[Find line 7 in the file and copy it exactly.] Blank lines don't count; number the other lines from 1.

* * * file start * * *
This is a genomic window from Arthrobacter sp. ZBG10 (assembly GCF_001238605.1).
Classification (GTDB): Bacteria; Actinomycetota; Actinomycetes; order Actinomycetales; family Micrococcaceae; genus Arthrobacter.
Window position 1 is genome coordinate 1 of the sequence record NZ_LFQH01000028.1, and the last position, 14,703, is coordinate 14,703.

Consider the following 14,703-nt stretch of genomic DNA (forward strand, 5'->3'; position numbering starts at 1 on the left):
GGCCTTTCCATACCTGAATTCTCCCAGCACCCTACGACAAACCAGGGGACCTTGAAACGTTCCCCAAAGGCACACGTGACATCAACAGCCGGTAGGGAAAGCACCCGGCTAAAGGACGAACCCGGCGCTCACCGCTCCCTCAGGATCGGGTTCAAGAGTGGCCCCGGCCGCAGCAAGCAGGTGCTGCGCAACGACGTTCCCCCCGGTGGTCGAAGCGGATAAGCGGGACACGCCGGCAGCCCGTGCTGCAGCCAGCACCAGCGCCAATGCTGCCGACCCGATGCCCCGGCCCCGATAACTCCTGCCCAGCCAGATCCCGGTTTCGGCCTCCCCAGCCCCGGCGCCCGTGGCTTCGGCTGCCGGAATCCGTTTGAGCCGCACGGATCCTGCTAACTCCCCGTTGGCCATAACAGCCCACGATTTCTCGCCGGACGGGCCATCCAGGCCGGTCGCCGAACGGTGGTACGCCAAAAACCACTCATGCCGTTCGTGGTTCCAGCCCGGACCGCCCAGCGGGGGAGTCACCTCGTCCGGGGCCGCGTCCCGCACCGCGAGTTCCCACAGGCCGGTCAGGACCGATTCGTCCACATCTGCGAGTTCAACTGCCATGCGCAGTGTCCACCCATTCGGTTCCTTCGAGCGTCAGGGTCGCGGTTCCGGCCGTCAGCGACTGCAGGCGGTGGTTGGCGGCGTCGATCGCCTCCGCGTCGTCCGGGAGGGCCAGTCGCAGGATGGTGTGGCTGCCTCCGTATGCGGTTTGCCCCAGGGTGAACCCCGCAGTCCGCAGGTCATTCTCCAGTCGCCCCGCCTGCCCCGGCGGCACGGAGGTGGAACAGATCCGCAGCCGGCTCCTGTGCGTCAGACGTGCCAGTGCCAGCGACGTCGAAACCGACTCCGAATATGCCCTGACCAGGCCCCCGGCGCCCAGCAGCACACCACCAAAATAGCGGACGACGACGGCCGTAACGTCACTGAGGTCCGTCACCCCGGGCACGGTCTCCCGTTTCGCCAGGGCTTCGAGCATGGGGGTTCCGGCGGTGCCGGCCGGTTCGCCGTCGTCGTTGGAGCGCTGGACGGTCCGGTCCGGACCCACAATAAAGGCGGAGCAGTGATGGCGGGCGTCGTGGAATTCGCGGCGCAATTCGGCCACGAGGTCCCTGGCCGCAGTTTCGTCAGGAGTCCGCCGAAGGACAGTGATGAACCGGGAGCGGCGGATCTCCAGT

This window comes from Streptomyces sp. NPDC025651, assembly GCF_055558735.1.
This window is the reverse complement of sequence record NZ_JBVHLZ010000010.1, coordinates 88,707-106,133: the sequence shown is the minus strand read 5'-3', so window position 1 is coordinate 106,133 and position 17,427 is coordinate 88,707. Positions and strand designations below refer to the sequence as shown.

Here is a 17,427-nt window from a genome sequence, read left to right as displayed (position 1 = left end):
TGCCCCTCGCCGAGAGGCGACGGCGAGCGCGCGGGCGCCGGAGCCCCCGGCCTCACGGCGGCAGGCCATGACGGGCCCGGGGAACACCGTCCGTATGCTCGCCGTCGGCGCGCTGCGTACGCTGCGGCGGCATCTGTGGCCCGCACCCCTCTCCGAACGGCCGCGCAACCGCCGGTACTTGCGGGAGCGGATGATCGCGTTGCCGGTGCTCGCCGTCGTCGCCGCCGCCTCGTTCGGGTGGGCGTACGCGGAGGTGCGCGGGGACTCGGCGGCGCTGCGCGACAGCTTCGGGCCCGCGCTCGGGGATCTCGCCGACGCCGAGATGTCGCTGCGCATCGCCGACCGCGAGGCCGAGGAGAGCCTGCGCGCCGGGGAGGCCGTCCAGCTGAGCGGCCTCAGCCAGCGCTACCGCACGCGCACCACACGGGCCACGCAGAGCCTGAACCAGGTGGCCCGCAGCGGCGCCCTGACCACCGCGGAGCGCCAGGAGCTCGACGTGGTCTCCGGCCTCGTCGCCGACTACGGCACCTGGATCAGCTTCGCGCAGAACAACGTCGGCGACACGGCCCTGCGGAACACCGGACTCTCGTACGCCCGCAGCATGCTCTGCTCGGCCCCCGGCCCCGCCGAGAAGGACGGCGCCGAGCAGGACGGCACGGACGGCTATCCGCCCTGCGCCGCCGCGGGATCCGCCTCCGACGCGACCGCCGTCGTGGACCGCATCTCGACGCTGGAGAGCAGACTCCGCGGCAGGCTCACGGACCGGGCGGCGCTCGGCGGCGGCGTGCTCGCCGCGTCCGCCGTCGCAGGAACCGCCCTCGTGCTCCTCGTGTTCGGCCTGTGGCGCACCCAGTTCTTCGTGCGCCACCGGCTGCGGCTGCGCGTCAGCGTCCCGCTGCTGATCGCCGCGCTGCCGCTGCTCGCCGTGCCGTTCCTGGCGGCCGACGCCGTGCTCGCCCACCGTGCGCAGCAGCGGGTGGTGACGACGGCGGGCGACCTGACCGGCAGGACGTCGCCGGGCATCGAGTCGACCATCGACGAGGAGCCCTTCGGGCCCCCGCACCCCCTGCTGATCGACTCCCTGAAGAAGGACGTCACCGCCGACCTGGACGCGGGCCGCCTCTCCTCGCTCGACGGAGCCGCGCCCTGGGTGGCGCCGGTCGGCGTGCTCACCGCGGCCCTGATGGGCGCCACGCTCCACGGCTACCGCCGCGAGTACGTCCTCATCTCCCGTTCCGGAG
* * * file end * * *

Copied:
This window is the reverse complement of sequence record NZ_JBVHLZ010000010.1, coordinates 88,707-106,133: the sequence shown is the minus strand read 5'-3', so window position 1 is coordinate 106,133 and position 17,427 is coordinate 88,707. Positions and strand designations below refer to the sequence as shown.